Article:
Who jumped to whom?
After just over two hours of deliberation, a jury in Utah unanimously determined that it was Gwyneth Paltrow who was run over by retired ophthalmologist Terry Sanderson on the slopes of a Deer Valley resort more than seven years ago — not the other way around. .
The ruling is a blow to Sanderson, who sued Paltrow seeking $300,000 in damages for the injuries he sustained after they allegedly hit him. It’s vindication for the Oscar-winning actress, who sued Sanderson for $1 and legal fees, saying he was responsible for the 2016 skiing collision.
Sanderson, 76, hanged his head as Judge Kent Holmberg read the jury’s decision Thursday afternoon. Meanwhile, the 50-year-old actress remained somewhat expressionless, giving only an obscene nod and a small smile to her lawyer and the jury.
“I felt acquiescing to a false claim threatened my integrity,” Paltrow said in a statement through her attorney.
Paltrow added, “I am pleased with the outcome and appreciate all the hard work of Judge Holmberg and the jury, and I thank them for their thoughtfulness in handling this case.”
Over the course of the trial, the jury heard from experts in science and medicine, eyewitnesses — including written testimony from Paltrow’s children — and the famous actress herself.
Each legal team provided dueling versions of what happened on the mountain that day.
Sanderson’s lawyers argued that Paltrow was skiing recklessly down the mountain when she caught sight of him with a speed that sent him “flying” through the air. As a result, he said, he suffered four broken ribs and brain damage for life.
Last week he testified: “All I saw was a lot of snow. I didn’t see the sky, but I was flying.”
During closing arguments, his attorney, Robert Sykes, dismissed claims that Sanderson is seeking fame and attention.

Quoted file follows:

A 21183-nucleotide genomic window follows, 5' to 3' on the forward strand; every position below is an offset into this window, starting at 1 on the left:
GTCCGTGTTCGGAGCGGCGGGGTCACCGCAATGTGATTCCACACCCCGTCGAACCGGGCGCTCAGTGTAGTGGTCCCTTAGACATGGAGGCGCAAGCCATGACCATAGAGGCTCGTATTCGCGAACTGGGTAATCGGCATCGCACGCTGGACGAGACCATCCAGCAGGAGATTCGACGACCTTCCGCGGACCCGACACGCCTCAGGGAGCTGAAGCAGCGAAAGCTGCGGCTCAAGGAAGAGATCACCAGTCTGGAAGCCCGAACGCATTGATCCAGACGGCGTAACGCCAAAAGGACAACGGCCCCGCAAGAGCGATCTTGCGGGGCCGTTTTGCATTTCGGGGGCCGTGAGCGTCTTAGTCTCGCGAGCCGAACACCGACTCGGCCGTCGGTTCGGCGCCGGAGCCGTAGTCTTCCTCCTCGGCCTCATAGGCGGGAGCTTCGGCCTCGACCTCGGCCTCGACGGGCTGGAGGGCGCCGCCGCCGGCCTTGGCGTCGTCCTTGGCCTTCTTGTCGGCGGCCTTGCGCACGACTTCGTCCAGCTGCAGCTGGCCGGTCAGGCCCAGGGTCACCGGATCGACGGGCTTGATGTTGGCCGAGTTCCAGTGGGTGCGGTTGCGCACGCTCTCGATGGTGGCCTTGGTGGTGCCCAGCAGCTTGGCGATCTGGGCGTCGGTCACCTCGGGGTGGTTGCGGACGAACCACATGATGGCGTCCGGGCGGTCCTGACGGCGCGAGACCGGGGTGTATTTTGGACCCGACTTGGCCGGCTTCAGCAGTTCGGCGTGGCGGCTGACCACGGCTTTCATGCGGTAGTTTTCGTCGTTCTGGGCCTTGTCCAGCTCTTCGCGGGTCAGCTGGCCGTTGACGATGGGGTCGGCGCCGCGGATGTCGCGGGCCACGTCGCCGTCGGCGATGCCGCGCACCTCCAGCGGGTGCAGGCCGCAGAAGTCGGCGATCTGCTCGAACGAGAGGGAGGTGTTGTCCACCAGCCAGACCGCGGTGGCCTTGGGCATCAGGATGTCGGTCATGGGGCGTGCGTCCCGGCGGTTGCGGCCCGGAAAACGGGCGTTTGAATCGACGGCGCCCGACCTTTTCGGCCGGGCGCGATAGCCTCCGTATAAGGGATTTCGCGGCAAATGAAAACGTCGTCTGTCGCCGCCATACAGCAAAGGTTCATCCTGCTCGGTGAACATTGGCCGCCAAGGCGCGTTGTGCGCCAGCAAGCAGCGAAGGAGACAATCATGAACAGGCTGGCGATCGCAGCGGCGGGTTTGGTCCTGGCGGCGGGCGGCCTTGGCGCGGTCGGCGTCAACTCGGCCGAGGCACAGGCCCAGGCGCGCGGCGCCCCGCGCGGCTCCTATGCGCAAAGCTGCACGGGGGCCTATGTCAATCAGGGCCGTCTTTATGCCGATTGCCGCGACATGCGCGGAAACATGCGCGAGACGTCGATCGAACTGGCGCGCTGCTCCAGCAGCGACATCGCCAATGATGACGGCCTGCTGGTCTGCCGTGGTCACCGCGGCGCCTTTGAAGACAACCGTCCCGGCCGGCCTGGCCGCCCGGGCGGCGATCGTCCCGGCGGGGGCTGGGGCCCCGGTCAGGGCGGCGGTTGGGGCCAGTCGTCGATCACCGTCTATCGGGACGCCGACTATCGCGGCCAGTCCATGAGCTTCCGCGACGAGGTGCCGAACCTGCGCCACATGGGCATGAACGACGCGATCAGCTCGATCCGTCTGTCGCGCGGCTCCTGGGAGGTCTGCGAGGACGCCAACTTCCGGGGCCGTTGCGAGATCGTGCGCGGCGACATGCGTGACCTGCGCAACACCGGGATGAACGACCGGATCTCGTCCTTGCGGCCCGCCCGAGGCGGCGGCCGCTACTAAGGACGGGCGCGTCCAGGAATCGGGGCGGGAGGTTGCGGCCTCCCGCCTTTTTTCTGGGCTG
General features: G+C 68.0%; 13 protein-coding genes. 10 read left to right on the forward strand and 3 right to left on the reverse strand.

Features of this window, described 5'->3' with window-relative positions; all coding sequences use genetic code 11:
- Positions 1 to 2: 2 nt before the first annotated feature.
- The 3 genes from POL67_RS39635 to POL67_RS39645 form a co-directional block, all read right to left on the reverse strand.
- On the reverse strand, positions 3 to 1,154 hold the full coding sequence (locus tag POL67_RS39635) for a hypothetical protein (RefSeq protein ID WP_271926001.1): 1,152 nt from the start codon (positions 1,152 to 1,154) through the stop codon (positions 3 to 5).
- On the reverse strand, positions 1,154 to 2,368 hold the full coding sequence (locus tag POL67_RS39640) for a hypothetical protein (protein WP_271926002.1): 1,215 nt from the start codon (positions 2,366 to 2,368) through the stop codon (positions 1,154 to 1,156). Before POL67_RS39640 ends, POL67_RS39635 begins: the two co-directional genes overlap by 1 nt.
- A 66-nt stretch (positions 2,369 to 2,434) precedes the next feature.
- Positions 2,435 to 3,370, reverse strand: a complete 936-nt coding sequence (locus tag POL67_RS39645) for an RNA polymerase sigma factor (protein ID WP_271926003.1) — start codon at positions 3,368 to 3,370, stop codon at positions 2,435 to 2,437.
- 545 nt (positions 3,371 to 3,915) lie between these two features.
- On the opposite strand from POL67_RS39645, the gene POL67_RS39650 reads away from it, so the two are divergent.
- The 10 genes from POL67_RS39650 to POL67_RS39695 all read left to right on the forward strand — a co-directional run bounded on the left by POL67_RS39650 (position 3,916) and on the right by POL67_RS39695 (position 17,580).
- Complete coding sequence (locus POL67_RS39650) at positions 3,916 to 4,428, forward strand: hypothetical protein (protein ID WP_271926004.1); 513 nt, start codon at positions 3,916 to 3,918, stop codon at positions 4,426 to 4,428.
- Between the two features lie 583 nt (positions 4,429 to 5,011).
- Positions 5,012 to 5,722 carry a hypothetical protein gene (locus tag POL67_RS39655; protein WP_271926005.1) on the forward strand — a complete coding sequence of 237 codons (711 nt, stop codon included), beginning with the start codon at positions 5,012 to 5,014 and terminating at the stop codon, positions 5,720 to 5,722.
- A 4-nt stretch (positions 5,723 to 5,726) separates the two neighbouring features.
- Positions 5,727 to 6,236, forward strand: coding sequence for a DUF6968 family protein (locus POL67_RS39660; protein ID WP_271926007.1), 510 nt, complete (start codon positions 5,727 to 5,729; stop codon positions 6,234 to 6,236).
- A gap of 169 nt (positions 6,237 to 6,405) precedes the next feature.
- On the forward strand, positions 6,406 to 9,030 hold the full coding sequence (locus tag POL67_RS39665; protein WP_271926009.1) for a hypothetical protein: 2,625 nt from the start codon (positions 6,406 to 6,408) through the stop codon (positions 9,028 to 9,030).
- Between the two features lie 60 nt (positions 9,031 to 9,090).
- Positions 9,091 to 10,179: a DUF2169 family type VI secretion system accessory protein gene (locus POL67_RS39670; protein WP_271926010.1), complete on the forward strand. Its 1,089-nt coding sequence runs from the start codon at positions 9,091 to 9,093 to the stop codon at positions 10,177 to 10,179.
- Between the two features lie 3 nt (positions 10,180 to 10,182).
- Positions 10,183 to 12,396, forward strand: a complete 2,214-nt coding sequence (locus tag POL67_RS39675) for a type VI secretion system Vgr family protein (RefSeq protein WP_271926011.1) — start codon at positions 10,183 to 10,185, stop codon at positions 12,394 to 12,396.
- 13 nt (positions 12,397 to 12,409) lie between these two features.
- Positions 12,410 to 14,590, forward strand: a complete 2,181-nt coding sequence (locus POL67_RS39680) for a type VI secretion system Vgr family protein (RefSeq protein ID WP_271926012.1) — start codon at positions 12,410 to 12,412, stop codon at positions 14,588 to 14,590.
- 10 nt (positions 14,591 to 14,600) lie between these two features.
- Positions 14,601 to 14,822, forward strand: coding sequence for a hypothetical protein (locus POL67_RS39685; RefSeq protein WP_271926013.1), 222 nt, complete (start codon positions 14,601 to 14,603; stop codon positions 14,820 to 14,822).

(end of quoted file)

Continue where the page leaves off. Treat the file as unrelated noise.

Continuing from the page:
“A part of Terry will forever remain at Bandara Race,” Sykes told the jury. Bring Terry home.
Lawrence Bowler, another attorney, told the jury to consider awarding his client $3.2 million in damages.
“When people know him, after a while, they don’t want to deal with him anymore,” Buehler said, adding that he has known Sanderson for six years.
Buehler suggested that Sanderson’s personality changed dramatically during that time and that it caused people to turn away from him. Buehler added, “Check everyone—your family, they’ll put up with you, maybe the lawyers. But, really, they’ll just put up with you.”
Meanwhile, Paltrow’s legal team has confirmed that she was the victim in both the incident at the ski resort and the subsequent years-long legal battle.
Paltrow testified that she was skating with her children when Sanderson hit her from behind. In the confusion and shock of the blow, she told the jury, she believed someone was trying to sexually assault her.
She described his skis coming between her legs, pushing her legs apart, and that she heard a “faint noise” before they both landed on the ground.
Her attorney, Stephen Owens, also spent time questioning Sanderson about the severity of his injuries, and questioned him about the various trips and activities the retiree posted on social media after the so-called hit and run.
During closing arguments, he told jurors that Paltrow had decided to take a stand in fighting Sanderson’s case. Owens said it would have been “easy” for Paltrow to “write a check and get it done”, but that it would be a mistake.
He added, “It is really wrong that he hurt her and wants money from her.”
Now, obviously, she wouldn’t have to push it.
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